An article dated March 9, 2018 from the Jackson Hole Daily describes the proposed plan to allow hunting of 2 dozen grizzly bears in Wyoming. Read the article below, and then let us know what you think.

The first Wyoming grizzly bear hunt in over four decades will target 24 animals if commissioners who oversee the state’s wildlife sign off on a proposal released Friday.

A topic of fierce controversy, the hunt is being devised in a way that state officials hope will limit the chance of the bold large carnivore being shot in public view, or killed adjacent to Grand Teton National Park. A no-hunting zone will abut the east boundary of the park, and throughout the Greater Yellowstone Ecosystem it will be illegal to kill a grizzly within a quarter-mile of a named highway, Wyoming Game and Fish Department Chief Warden Brian Nesvik said.

“The intention is to address public concern that was focused on there being hunting and wildlife viewing going on at the same time,” Nesvik said.

Half of the overall statewide quota — 10 male bears and two females — is being distributed among six hunt zones that fall within a 19,279-square-mile “demographic monitoring area” in the Yellowstone region’s core. Another 10 boars and two sows will be targeted outside this area, in zone 7, which encompasses outskirts of the ecosystem where the federal government is not imposing limits on hunting.

The rules on hunting outlined in the draft regulations greatly differ inside and outside of the monitoring area.

To ensure that no more than two female bears are killed, a maximum of two hunters at a time will be allowed afield within the monitoring area.

“People will put in for a license, but we will only take the top two on the list,” Nesvik said. “They would essentially be able to choose any of those six hunt areas up until the time either the female mortality limit is reached, or the sub-quota for that particular area is reached.”

Hunters pursuing grizzlies in the monitoring area also must carry a Game and Fish-issued satellite device that sends text messages. When a bear is killed, they’ll be required to report its death and the sex immediately.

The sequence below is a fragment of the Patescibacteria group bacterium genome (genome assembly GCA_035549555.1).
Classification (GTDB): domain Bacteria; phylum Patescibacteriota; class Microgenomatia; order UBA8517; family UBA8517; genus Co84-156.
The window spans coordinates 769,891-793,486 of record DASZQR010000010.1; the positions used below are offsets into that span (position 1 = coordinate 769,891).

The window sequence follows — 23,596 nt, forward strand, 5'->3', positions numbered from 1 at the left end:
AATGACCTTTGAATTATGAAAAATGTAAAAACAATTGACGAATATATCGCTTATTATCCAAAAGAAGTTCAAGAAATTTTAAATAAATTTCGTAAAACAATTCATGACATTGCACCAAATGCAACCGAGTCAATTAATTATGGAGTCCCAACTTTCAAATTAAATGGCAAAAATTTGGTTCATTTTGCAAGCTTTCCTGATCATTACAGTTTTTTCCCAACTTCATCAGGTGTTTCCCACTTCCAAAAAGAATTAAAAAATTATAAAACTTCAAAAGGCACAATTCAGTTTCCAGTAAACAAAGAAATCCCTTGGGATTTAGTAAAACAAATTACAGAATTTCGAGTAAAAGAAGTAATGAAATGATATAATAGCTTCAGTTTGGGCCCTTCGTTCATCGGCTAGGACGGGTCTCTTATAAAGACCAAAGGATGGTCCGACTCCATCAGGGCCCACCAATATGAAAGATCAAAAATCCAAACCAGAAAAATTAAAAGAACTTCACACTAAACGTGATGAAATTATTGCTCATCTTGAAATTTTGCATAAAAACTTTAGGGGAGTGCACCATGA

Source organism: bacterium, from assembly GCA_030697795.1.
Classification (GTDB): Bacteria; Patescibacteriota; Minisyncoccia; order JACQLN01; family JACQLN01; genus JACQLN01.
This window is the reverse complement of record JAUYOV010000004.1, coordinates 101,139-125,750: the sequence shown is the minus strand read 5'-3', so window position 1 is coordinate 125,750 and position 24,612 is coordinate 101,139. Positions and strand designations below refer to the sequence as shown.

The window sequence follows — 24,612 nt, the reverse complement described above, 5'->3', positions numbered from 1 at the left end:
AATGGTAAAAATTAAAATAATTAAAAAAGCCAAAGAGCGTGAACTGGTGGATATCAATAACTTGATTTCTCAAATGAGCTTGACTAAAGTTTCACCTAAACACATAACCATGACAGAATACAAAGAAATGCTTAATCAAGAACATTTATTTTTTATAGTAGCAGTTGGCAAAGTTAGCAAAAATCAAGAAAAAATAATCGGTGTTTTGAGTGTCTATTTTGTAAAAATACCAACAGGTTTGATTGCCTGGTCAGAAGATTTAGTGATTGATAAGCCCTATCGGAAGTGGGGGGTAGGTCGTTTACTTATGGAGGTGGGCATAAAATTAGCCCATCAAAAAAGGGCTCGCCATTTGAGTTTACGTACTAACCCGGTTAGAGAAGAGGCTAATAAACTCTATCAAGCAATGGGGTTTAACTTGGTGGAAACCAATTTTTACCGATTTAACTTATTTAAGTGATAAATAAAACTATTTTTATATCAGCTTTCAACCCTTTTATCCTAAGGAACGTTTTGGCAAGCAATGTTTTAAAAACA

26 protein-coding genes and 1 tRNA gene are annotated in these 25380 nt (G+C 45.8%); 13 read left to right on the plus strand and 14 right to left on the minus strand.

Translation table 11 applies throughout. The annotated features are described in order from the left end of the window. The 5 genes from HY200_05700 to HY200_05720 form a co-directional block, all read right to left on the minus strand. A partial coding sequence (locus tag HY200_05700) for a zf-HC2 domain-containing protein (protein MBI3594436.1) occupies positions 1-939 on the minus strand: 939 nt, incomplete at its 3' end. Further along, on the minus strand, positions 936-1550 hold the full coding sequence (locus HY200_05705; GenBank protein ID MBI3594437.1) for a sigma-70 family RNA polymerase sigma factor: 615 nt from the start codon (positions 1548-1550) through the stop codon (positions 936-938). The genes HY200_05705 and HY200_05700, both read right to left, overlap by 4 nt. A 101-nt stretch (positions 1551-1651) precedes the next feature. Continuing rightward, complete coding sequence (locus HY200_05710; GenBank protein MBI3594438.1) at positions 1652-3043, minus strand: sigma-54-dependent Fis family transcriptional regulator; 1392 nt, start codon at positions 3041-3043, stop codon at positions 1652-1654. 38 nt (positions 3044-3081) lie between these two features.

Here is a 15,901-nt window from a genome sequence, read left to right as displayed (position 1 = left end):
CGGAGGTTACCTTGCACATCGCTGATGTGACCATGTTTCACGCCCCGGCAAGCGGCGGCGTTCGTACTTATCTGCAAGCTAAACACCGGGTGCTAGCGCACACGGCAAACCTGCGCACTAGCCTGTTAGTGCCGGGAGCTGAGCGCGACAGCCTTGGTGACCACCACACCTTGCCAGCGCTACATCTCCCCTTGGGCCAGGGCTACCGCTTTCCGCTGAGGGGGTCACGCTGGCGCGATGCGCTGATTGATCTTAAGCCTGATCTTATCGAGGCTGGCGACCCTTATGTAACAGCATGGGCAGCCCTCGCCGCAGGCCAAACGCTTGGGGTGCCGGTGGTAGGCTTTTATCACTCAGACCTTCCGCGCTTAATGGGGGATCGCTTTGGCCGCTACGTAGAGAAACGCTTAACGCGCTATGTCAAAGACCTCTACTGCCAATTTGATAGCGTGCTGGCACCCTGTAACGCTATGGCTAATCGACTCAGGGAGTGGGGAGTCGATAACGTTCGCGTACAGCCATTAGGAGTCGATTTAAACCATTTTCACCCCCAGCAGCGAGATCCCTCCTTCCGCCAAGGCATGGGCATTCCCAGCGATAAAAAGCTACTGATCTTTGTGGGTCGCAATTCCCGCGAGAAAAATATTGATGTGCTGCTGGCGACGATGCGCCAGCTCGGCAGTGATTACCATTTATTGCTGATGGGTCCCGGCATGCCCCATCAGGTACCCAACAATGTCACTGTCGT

“Let’s just say that the first two hunters harvest male bears,” Nesvik said. “When they’re done, then we’ll send the next two guys or gals out the door. And we’ll keep doing that until either the season ends, the female mortality limit is reached or the total mortality of females and males is reached.”

Game and Fish will request, but not require, that hunters focus their attention on male bears, which can be tricky to distinguish from females. Those who draw licenses will be required to receive an in-person education on how to best discern between the sexes.

Outside of the monitoring area is a single hunting zone, dubbed area 7 in the regulations. In this area, the dozen hunters who draw a license will not be subject to the same two-at-a-time system. Carrying the state-issued texting device will also not be required outside the monitoring area. Baiting will also be permitted inside of the hunting area 7, but not in the six hunt zones in the demographic monitoring area.

“Outside the DMA,” Nesvik said, “we’ll issue licenses like we would an elk area.”

The legal season for grizzly bears will be Sept. 1 through Nov. 15, and the state has for now ruled out a springtime hunt, which exists for black bears. An application period for the lottery will go from July 2 to 16.

Jackson Hole contains two grizzly bear hunt zones. Area two, in the northern parts of the valley, allows for a maximum of one bear to be harvested. Area six, to the south, covers the Gros Ventre and Hoback river drainages, and permits two bears to be killed.

Hunting grizzly bears is possible because in 2017 the U.S. Fish and Wildlife Service relinquished management of the formerly “threatened” species, which has met recovery goals in the three-state Yellowstone region. The population was last estimated at 718 animals, a count that’s restricted to the demographic monitoring area.

Montana wildlife managers have already signaled they will not purse a hunt in 2018. Idaho officials have not yet announced their intentions.

One conservationist’s first-blush reaction to Wyoming’s plans for a grizzly hunt was disappointment. Andrea Santarsiere, a Center for Biological Diversity attorney based in Victor, Idaho, was surprised with the overall intensity of the harvest.

“It’s substantially higher than I thought they would propose, and I think it’s just disappointing,” Santarsiere said. “Montana just announced that they wouldn’t hunt grizzly bears, and it’s sad that Wyoming wouldn’t follow suit and wait a year to see how they do after delisting.”

Roger Hayden, conservation director for Wyoming Wildlife Advocates, also thought 24 grizzlies was too many, and his wish was for no hunting whatsoever. But he also spoke favorably about some parts of the draft regulations.

“If they insist on a hunt, I appreciate a buffer around the park,” Hayden said. “I think the satellite device is a good idea, and in the DMA it looks like they’re being fairly careful, which I appreciate.”

The Wyoming Game and Fish Commission is scheduled to review the regulations at a special May 23 meeting in Lander.

In the meantime, the agency is inviting the public to weigh in on the draft regulations. Comments are due by April 30. There will also be eight public meetings around the state, including a 6 p.m. April 17 meeting at the National Museum of Wildlife Art in Jackson.

Photo U.S. Fish and Wildlife Service